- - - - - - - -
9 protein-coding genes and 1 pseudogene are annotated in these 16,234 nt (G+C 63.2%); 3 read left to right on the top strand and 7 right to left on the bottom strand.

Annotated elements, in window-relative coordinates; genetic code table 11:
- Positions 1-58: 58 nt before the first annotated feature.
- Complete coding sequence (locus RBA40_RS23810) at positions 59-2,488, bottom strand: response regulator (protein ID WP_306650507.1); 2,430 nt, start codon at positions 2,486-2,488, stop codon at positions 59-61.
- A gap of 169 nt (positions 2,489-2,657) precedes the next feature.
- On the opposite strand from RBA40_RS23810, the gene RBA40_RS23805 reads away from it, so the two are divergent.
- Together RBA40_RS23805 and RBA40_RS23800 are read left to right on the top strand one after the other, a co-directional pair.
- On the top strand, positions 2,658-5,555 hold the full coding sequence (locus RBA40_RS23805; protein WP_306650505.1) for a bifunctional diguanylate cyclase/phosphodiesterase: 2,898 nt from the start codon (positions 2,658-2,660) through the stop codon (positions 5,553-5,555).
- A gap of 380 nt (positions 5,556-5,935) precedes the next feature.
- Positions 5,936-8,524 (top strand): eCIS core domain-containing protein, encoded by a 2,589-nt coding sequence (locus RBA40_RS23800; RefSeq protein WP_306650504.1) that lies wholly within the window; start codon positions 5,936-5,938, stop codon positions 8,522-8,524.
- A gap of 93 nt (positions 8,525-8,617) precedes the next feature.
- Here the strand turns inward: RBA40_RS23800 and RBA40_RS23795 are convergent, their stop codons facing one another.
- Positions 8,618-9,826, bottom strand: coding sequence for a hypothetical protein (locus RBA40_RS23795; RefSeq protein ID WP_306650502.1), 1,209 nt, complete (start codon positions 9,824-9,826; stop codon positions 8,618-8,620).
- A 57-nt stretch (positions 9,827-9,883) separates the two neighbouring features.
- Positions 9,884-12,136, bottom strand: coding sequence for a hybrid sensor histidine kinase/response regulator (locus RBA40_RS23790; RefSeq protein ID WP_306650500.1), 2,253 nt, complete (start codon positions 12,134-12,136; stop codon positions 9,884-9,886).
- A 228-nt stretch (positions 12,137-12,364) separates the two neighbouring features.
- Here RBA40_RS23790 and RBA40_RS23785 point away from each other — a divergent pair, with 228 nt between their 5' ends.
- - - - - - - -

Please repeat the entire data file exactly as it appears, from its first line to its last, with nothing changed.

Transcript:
9 protein-coding genes and 1 pseudogene are annotated in these 16,234 nt (G+C 63.2%); 3 read left to right on the top strand and 7 right to left on the bottom strand.

Annotated elements, in window-relative coordinates; genetic code table 11:
- Positions 1-58: 58 nt before the first annotated feature.
- Complete coding sequence (locus RBA40_RS23810) at positions 59-2,488, bottom strand: response regulator (protein ID WP_306650507.1); 2,430 nt, start codon at positions 2,486-2,488, stop codon at positions 59-61.
- A gap of 169 nt (positions 2,489-2,657) precedes the next feature.
- On the opposite strand from RBA40_RS23810, the gene RBA40_RS23805 reads away from it, so the two are divergent.
- Together RBA40_RS23805 and RBA40_RS23800 are read left to right on the top strand one after the other, a co-directional pair.
- On the top strand, positions 2,658-5,555 hold the full coding sequence (locus RBA40_RS23805; protein WP_306650505.1) for a bifunctional diguanylate cyclase/phosphodiesterase: 2,898 nt from the start codon (positions 2,658-2,660) through the stop codon (positions 5,553-5,555).
- A gap of 380 nt (positions 5,556-5,935) precedes the next feature.
- Positions 5,936-8,524 (top strand): eCIS core domain-containing protein, encoded by a 2,589-nt coding sequence (locus RBA40_RS23800; RefSeq protein WP_306650504.1) that lies wholly within the window; start codon positions 5,936-5,938, stop codon positions 8,522-8,524.
- A gap of 93 nt (positions 8,525-8,617) precedes the next feature.
- Here the strand turns inward: RBA40_RS23800 and RBA40_RS23795 are convergent, their stop codons facing one another.
- Positions 8,618-9,826, bottom strand: coding sequence for a hypothetical protein (locus RBA40_RS23795; RefSeq protein ID WP_306650502.1), 1,209 nt, complete (start codon positions 9,824-9,826; stop codon positions 8,618-8,620).
- A 57-nt stretch (positions 9,827-9,883) separates the two neighbouring features.
- Positions 9,884-12,136, bottom strand: coding sequence for a hybrid sensor histidine kinase/response regulator (locus RBA40_RS23790; RefSeq protein ID WP_306650500.1), 2,253 nt, complete (start codon positions 12,134-12,136; stop codon positions 9,884-9,886).
- A 228-nt stretch (positions 12,137-12,364) separates the two neighbouring features.
- Here RBA40_RS23790 and RBA40_RS23785 point away from each other — a divergent pair, with 228 nt between their 5' ends.